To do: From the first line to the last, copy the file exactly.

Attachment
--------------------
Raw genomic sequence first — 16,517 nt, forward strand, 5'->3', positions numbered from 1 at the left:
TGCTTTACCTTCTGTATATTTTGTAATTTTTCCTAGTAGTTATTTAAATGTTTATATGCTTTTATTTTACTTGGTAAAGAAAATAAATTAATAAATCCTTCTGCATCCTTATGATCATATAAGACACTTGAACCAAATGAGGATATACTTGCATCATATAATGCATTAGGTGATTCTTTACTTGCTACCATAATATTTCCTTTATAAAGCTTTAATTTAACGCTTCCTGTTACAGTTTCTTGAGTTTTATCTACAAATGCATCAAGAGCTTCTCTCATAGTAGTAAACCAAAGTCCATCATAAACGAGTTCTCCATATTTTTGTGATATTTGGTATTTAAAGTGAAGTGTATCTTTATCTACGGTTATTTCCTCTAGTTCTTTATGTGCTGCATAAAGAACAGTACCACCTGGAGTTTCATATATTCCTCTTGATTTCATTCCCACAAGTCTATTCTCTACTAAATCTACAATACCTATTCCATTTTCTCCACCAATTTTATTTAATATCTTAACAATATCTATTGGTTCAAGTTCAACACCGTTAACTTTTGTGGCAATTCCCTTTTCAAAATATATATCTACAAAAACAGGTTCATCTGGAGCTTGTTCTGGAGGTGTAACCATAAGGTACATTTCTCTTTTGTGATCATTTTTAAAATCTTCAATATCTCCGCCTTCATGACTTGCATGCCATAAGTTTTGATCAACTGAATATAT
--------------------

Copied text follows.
Raw genomic sequence first — 16,517 nt, forward strand, 5'->3', positions numbered from 1 at the left:
TGCTTTACCTTCTGTATATTTTGTAATTTTTCCTAGTAGTTATTTAAATGTTTATATGCTTTTATTTTACTTGGTAAAGAAAATAAATTAATAAATCCTTCTGCATCCTTATGATCATATAAGACACTTGAACCAAATGAGGATATACTTGCATCATATAATGCATTAGGTGATTCTTTACTTGCTACCATAATATTTCCTTTATAAAGCTTTAATTTAACGCTTCCTGTTACAGTTTCTTGAGTTTTATCTACAAATGCATCAAGAGCTTCTCTCATAGTAGTAAACCAAAGTCCATCATAAACGAGTTCTCCATATTTTTGTGATATTTGGTATTTAAAGTGAAGTGTATCTTTATCTACGGTTATTTCCTCTAGTTCTTTATGTGCTGCATAAAGAACAGTACCACCTGGAGTTTCATATATTCCTCTTGATTTCATTCCCACAAGTCTATTCTCTACTAAATCTACAATACCTATTCCATTTTCTCCACCAATTTTATTTAATATCTTAACAATATCTATTGGTTCAAGTTCAACACCGTTAACTTTTGTGGCAATTCCCTTTTCAAAATATATATCTACAAAAACAGGTTCATCTGGAGCTTGTTCTGGAGGTGTAACCATAAGGTACATTTCTCTTTTGTGATCATTTTTAAAATCTTCAATATCTCCGCCTTCATGACTTGCATGCCATAAGTTTTGATCAACTGAATATAT